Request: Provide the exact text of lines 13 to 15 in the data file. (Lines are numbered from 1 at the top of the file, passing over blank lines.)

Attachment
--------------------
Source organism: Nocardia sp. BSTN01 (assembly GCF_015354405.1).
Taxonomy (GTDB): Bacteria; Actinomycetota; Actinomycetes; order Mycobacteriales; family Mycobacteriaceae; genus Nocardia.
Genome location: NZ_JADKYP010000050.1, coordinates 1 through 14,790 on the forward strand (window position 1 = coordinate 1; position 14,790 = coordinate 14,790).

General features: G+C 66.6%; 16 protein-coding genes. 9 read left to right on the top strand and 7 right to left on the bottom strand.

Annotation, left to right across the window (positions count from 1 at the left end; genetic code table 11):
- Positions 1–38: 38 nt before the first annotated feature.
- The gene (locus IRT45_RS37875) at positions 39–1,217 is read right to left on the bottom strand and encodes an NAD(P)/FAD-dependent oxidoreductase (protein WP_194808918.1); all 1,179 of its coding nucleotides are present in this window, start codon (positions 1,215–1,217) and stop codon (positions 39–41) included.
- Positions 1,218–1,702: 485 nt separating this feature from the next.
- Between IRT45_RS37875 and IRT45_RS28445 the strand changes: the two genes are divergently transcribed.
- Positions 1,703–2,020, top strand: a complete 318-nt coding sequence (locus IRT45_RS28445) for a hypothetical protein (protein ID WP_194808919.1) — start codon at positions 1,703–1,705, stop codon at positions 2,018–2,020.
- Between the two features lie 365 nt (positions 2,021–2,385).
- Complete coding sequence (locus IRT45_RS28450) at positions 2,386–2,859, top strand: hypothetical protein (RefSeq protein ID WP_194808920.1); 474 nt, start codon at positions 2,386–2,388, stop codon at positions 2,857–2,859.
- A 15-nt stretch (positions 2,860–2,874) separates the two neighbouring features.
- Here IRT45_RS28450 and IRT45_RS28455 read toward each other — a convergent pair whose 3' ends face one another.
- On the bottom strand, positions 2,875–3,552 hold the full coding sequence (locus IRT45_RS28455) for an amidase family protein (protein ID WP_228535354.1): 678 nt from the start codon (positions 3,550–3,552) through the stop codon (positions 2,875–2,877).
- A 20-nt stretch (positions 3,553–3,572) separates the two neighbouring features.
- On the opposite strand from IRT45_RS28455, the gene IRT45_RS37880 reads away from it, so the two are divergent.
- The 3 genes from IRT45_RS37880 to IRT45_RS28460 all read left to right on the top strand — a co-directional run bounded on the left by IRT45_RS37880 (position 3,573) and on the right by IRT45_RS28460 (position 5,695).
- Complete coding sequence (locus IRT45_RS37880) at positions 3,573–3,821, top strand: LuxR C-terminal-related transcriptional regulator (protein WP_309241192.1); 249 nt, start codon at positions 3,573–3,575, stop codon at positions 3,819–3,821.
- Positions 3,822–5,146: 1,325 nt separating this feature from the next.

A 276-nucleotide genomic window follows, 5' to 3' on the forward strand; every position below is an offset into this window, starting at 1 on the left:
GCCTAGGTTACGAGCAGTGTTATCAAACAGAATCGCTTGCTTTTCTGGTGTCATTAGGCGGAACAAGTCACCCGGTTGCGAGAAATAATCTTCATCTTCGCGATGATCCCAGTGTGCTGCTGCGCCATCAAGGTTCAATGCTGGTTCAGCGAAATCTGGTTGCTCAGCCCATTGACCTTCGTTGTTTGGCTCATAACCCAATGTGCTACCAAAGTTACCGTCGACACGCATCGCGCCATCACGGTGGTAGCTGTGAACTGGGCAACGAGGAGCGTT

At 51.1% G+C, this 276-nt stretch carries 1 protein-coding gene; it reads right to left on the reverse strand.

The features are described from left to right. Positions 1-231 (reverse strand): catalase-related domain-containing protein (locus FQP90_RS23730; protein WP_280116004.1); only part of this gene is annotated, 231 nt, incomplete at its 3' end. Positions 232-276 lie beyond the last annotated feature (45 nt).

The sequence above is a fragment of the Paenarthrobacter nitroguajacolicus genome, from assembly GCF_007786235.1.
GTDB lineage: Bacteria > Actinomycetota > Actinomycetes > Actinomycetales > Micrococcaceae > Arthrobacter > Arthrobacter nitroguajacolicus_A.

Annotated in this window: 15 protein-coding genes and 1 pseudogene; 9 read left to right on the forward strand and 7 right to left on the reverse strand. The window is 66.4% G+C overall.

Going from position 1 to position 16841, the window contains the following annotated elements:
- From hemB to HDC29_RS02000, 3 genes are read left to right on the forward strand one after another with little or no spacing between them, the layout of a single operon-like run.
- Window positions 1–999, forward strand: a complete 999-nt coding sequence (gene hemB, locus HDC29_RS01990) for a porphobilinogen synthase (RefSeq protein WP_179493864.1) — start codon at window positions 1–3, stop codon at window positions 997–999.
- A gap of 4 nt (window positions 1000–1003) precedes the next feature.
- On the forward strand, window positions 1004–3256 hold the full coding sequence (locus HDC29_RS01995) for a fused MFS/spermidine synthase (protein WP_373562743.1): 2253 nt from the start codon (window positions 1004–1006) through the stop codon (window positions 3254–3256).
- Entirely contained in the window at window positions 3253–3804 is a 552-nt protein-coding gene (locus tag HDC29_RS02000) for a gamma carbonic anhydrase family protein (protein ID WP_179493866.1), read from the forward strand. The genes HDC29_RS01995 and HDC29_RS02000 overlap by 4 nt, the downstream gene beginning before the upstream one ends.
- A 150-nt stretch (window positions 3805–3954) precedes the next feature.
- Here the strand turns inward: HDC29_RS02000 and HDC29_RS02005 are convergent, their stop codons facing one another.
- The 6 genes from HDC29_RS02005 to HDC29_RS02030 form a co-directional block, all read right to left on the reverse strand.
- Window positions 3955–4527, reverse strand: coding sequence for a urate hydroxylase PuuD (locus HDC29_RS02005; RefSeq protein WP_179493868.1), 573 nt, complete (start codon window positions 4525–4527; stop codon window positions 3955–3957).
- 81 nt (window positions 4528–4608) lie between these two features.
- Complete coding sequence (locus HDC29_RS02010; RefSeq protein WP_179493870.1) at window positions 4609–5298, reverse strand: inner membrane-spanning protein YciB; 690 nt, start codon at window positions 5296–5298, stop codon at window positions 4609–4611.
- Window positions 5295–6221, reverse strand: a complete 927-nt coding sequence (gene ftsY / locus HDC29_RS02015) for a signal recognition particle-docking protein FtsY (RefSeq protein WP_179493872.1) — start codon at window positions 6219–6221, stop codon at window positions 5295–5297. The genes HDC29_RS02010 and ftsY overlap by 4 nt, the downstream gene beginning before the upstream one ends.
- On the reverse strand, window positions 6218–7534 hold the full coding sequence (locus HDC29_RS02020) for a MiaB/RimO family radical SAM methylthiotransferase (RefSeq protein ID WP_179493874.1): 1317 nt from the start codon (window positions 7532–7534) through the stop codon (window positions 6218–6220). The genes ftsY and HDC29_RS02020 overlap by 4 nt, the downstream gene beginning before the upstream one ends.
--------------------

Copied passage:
- A 15-nt stretch (positions 2,860–2,874) separates the two neighbouring features.
- Here IRT45_RS28450 and IRT45_RS28455 read toward each other — a convergent pair whose 3' ends face one another.
- On the bottom strand, positions 2,875–3,552 hold the full coding sequence (locus IRT45_RS28455) for an amidase family protein (protein ID WP_228535354.1): 678 nt from the start codon (positions 3,550–3,552) through the stop codon (positions 2,875–2,877).